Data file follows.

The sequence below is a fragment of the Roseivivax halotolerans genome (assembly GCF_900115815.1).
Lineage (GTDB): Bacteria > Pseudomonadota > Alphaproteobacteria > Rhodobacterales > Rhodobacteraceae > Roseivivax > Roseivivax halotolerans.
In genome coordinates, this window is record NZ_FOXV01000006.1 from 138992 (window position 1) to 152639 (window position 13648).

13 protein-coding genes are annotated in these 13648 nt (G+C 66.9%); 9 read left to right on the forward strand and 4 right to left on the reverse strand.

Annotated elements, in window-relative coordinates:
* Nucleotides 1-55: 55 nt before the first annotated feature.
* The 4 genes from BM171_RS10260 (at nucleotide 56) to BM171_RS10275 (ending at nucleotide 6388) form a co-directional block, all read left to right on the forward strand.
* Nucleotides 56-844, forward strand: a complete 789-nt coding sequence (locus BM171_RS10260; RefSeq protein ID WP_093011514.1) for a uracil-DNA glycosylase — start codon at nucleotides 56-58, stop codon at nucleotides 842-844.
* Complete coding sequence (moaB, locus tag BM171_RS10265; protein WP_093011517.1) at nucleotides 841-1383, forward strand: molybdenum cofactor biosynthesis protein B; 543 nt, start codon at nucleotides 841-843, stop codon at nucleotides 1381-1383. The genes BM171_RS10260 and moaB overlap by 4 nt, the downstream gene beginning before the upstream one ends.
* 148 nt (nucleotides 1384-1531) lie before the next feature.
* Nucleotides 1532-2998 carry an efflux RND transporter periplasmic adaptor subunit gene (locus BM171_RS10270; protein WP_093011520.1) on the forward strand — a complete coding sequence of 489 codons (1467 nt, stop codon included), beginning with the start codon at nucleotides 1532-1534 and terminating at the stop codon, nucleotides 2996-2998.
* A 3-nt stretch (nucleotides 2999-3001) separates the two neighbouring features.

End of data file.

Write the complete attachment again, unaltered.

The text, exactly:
The sequence below is a fragment of the Roseivivax halotolerans genome (assembly GCF_900115815.1).
Lineage (GTDB): Bacteria > Pseudomonadota > Alphaproteobacteria > Rhodobacterales > Rhodobacteraceae > Roseivivax > Roseivivax halotolerans.
In genome coordinates, this window is record NZ_FOXV01000006.1 from 138992 (window position 1) to 152639 (window position 13648).

13 protein-coding genes are annotated in these 13648 nt (G+C 66.9%); 9 read left to right on the forward strand and 4 right to left on the reverse strand.

Annotated elements, in window-relative coordinates:
* Nucleotides 1-55: 55 nt before the first annotated feature.
* The 4 genes from BM171_RS10260 (at nucleotide 56) to BM171_RS10275 (ending at nucleotide 6388) form a co-directional block, all read left to right on the forward strand.
* Nucleotides 56-844, forward strand: a complete 789-nt coding sequence (locus BM171_RS10260; RefSeq protein ID WP_093011514.1) for a uracil-DNA glycosylase — start codon at nucleotides 56-58, stop codon at nucleotides 842-844.
* Complete coding sequence (moaB, locus tag BM171_RS10265; protein WP_093011517.1) at nucleotides 841-1383, forward strand: molybdenum cofactor biosynthesis protein B; 543 nt, start codon at nucleotides 841-843, stop codon at nucleotides 1381-1383. The genes BM171_RS10260 and moaB overlap by 4 nt, the downstream gene beginning before the upstream one ends.
* 148 nt (nucleotides 1384-1531) lie before the next feature.
* Nucleotides 1532-2998 carry an efflux RND transporter periplasmic adaptor subunit gene (locus BM171_RS10270; protein WP_093011520.1) on the forward strand — a complete coding sequence of 489 codons (1467 nt, stop codon included), beginning with the start codon at nucleotides 1532-1534 and terminating at the stop codon, nucleotides 2996-2998.
* A 3-nt stretch (nucleotides 2999-3001) separates the two neighbouring features.